Tech Mahindra

Business still not as usual, in Covid-19-hit China

Last Wednesday, the central Chinese city of Wuhan, where the pandemic called SARS-CoV-2 by the WHO, coronavirus or Covid-19 began, opened its doors again! This, after spending 76 days, sealed off from the world. Remember, Covid-19 first broke out in the city of Wuhan, China, in December 2019!

Businesses are struggling to get back to business as usual, while there are instances of the development of robotics in Guangdong area. China set up a prefabricated hospital to deal with Covid-19. Two new coronavirus hospitals were also built in Wuhan. People are said to be maintaining social distancing. For example, in the image here, they are shown queing up at the popular joint, Subway.


Cautious about second wave?
Chen Yang, a scholar, said that China business activities have gradually resumed to normal as new local cases have been reduced dramatically. People have gradually started going back to work across all industries. However, the China government is still cautious about the possible outbreak of the second wave. That’s why, they keep urging the public to be mindful for personal hygiene and social distancing.

A lady informed that the China economy is recovering. Business and manufacturing are on the move. However, people are still very cautious. Another echoed the same lines. An insurance agent, Spring Lee, said that the situation is getting better. People are resuming work and doing outdoor activities.

Business unusual?
Sabrina Xi, an e-commerce sales agent, said that domestic business is definitely restructuring. However, a lot of offline business may close down. Even the import and export business have still not recovered because of the pandemic. Lee added that with the economic downturn, the government needs to do something to rebound.

Businesses in relationship with protective supplies against Covid-19 are doing good, said Chan Shih, a manager. Yet, not all factories are back to normal.

Yang noted that manufacturers/exporters/logistic service providers are facing difficulties in terms of cancellation of orders, bankruptcies of buyers, as well as the uncertain market forecast, etc.

He advised that those who have the resources to switch to the domestic market would have a better chance to survive. Otherwise, the closure of some businesses is inevitable. Therefore, people now understand that they have to put in more resources for developing the domestic market.

Alternatives, besides China
Nevertheless, there is a global backlash against China. Bloomberg reported that Japan has earmarked $2.2 billion of its economic stimulus package to help manufacturers shift production out of China. The extra budget, compiled to try to offset the devastating effects of the pandemic, includes 220 billion yen ($2 billion) for companies shifting production back to Japan and 23.5 billion yen.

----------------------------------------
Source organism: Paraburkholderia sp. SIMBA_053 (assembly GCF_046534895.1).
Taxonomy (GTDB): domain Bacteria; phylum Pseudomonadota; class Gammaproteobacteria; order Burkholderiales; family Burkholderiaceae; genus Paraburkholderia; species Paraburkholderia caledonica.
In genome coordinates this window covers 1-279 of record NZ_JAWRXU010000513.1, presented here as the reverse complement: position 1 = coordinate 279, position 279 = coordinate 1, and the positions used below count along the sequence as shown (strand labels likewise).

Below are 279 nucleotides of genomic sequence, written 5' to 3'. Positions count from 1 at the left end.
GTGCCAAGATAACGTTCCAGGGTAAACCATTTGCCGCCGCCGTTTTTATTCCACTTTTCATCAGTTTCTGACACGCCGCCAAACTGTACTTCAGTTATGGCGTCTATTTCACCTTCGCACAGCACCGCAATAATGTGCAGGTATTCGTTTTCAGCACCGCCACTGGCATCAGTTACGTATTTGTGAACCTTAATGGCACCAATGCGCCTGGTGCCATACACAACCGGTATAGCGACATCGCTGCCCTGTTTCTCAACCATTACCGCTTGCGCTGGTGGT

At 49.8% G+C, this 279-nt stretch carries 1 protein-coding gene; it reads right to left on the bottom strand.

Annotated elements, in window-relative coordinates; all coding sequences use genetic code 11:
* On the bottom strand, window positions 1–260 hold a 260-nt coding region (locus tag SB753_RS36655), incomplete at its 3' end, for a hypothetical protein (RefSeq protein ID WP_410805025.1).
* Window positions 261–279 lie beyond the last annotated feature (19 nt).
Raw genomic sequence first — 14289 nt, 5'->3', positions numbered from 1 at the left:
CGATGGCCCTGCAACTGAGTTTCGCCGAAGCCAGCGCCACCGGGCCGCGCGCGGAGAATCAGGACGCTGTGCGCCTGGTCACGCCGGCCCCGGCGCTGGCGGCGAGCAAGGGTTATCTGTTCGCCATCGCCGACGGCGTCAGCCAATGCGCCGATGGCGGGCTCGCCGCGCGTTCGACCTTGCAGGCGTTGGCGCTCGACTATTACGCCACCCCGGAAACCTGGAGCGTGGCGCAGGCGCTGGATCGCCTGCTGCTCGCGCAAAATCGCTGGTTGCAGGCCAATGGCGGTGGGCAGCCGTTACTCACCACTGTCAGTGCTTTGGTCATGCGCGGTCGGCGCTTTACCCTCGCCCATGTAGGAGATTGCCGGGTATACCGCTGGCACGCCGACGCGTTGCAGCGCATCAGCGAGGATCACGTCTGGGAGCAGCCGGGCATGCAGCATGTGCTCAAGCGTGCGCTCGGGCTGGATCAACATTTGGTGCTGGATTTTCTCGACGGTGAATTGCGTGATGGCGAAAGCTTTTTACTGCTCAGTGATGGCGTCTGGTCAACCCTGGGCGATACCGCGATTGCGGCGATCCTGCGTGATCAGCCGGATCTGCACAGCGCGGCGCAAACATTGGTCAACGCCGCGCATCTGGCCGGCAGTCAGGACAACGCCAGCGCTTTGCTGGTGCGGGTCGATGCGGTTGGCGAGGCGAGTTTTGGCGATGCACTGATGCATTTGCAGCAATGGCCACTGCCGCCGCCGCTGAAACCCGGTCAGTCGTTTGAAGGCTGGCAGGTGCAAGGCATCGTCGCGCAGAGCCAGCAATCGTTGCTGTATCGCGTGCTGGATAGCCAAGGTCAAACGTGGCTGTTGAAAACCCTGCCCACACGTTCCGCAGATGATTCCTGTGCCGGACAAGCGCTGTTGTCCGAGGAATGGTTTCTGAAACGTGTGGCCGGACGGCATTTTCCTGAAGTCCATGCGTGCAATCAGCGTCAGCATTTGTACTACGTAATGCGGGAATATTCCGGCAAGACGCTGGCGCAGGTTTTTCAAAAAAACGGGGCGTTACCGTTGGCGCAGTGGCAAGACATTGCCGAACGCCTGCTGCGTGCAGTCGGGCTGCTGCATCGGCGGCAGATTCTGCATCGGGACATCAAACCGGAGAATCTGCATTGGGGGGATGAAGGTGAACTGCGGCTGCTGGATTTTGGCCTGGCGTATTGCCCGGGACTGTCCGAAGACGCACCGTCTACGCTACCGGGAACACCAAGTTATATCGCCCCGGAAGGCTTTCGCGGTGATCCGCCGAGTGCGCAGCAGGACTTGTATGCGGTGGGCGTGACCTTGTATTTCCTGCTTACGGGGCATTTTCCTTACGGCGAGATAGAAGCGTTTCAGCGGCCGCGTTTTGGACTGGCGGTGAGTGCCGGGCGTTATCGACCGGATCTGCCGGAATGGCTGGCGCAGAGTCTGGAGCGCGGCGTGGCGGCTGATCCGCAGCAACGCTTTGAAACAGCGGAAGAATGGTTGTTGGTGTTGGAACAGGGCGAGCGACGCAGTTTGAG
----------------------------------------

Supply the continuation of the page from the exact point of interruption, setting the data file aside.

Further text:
So, what is the opinion regarding whether companies will look for alternatives, besides China? According to Yang, it all depends on the industry served. For instance, it is difficult for those who are in the electronics industry to move out, due to the supply chain issues.

However, companies in the garment industry have shifted to the other Asean countries, such as Vietnam, Cambodia, Laos and Myanmar, etc. due to a lower labor and other operating costs, as compared to China.

The size of the domestic market is one of the major factors that would hinder companies’ decision in looking for alternative manufacturing base, other than China, he added. Going forward, China will become the largest market for consumer spending in the world within the next few years.

Xi agreed, adding that it is quite the opposite. This now gives China more opportunities to show the world its robustness. Chan added that due to the Sino-American trade disputes, companies will look to source from places such as Vietnam, Indonesia and the other Asian countries, besides China. Indeed, the production capabilities are picking up in these countries!

Focus on cloud, smartphones!
In China, the most popular options for cloud and hybrid cloud-based solutions are Microsoft Office365, Alibaba’s DingTalk, and Tencent’s WeChat Work. Other solutions such as Slack, Microsoft Teams and Flow (now renamed PowerAutomation), exist as well.

Smartphone makers are also hoping for strong recovery. Apple and Xiaomi have showed some recovery in March 2020. Lenovo is helping with supercomputers, genome sequencing, and the race to decode coronavirus.

Workplaces have become virtual-friendly or digitalized. An opportunity exists for companies to shift corporate work processes online. They are digitalizing, and possibly automating their back-office operations in China.

China might also suffer from ‘global social distancing’ in the post-Covid-19 world. ‘Brand China’ may have lost some of its sheen.

With inputs from Aanchal Ghatak.

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